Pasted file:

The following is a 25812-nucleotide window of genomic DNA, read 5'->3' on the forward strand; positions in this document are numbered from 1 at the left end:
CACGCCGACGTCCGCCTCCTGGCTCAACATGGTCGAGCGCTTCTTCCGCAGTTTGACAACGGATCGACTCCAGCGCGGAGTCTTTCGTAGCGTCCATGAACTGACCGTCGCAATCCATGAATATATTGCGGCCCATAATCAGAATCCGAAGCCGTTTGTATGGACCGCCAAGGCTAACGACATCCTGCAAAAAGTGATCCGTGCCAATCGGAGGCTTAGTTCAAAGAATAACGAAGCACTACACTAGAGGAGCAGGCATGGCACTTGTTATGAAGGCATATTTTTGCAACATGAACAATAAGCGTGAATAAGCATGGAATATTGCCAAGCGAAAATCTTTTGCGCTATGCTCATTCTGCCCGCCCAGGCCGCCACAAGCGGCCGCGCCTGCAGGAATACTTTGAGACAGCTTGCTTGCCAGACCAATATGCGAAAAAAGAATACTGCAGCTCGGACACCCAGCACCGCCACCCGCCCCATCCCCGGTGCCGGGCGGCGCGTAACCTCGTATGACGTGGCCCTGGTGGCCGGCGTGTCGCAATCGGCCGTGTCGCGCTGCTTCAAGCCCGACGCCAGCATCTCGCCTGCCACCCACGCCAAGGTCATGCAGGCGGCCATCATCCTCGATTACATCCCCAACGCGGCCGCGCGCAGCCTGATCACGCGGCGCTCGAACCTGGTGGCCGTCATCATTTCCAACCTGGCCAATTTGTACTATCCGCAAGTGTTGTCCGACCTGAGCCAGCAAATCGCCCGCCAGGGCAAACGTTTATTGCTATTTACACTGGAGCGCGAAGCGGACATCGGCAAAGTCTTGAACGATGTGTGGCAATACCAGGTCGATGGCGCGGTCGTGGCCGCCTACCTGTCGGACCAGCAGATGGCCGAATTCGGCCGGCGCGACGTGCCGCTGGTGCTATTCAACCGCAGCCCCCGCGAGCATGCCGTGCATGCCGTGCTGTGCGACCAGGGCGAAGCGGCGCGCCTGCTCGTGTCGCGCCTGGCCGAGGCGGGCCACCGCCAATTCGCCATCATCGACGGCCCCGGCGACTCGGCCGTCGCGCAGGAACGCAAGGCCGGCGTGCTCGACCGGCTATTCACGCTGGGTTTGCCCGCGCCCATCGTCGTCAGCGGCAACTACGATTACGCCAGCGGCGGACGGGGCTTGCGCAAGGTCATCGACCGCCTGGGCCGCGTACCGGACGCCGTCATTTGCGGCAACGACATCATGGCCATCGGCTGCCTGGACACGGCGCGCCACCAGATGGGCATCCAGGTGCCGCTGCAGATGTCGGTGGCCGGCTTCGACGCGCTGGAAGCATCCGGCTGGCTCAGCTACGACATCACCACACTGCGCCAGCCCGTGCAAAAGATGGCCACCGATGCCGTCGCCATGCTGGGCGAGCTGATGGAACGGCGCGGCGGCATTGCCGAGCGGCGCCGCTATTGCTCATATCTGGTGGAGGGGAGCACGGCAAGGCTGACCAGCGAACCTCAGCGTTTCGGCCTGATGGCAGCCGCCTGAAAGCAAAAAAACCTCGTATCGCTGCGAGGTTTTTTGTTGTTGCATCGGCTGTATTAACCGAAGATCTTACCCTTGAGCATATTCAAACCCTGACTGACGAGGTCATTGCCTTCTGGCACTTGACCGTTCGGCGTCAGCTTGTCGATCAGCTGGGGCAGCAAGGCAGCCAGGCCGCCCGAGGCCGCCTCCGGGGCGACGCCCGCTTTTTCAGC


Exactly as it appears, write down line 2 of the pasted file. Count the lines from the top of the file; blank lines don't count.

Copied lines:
CACGCCGACGTCCGCCTCCTGGCTCAACATGGTCGAGCGCTTCTTCCGCAGTTTGACAACGGATCGACTCCAGCGCGGAGTCTTTCGTAGCGTCCATGAACTGACCGTCGCAATCCATGAATATATTGCGGCCCATAATCAGAATCCGAAGCCGTTTGTATGGACCGCCAAGGCTAACGACATCCTGCAAAAAGTGATCCGTGCCAATCGGAGGCTTAGTTCAAAGAATAACGAAGCACTACACTAGAGGAGCAGGCATGGCACTTGTTATGAAGGCATATTTTTGCAACATGAACAATAAGCGTGAATAAGCATGGAATATTGCCAAGCGAAAATCTTTTGCGCTATGCTCATTCTGCCCGCCCAGGCCGCCACAAGCGGCCGCGCCTGCAGGAATACTTTGAGACAGCTTGCTTGCCAGACCAATATGCGAAAAAAGAATACTGCAGCTCGGACACCCAGCACCGCCACCCGCCCCATCCCCGGTGCCGGGCGGCGCGTAACCTCGTATGACGTGGCCCTGGTGGCCGGCGTGTCGCAATCGGCCGTGTCGCGCTGCTTCAAGCCCGACGCCAGCATCTCGCCTGCCACCCACGCCAAGGTCATGCAGGCGGCCATCATCCTCGATTACATCCCCAACGCGGCCGCGCGCAGCCTGATCACGCGGCGCTCGAACCTGGTGGCCGTCATCATTTCCAACCTGGCCAATTTGTACTATCCGCAAGTGTTGTCCGACCTGAGCCAGCAAATCGCCCGCCAGGGCAAACGTTTATTGCTATTTACACTGGAGCGCGAAGCGGACATCGGCAAAGTCTTGAACGATGTGTGGCAATACCAGGTCGATGGCGCGGTCGTGGCCGCCTACCTGTCGGACCAGCAGATGGCCGAATTCGGCCGGCGCGACGTGCCGCTGGTGCTATTCAACCGCAGCCCCCGCGAGCATGCCGTGCATGCCGTGCTGTGCGACCAGGGCGAAGCGGCGCGCCTGCTCGTGTCGCGCCTGGCCGAGGCGGGCCACCGCCAATTCGCCATCATCGACGGCCCCGGCGACTCGGCCGTCGCGCAGGAACGCAAGGCCGGCGTGCTCGACCGGCTATTCACGCTGGGTTTGCCCGCGCCCATCGTCGTCAGCGGCAACTACGATTACGCCAGCGGCGGACGGGGCTTGCGCAAGGTCATCGACCGCCTGGGCCGCGTACCGGACGCCGTCATTTGCGGCAACGACATCATGGCCATCGGCTGCCTGGACACGGCGCGCCACCAGATGGGCATCCAGGTGCCGCTGCAGATGTCGGTGGCCGGCTTCGACGCGCTGGAAGCATCCGGCTGGCTCAGCTACGACATCACCACACTGCGCCAGCCCGTGCAAAAGATGGCCACCGATGCCGTCGCCATGCTGGGCGAGCTGATGGAACGGCGCGGCGGCATTGCCGAGCGGCGCCGCTATTGCTCATATCTGGTGGAGGGGAGCACGGCAAGGCTGACCAGCGAACCTCAGCGTTTCGGCCTGATGGCAGCCGCCTGAAAGCAAAAAAACCTCGTATCGCTGCGAGGTTTTTTGTTGTTGCATCGGCTGTATTAACCGAAGATCTTACCCTTGAGCATATTCAAACCCTGACTGACGAGGTCATTGCCTTCTGGCACTTGACCGTTCGGCGTCAGCTTGTCGATCAGCTGGGGCAGCAAGGCAGCCAGGCCGCCCGAGGCCGCCTCCGGGGCGACGCCCGCTTTTTCAGC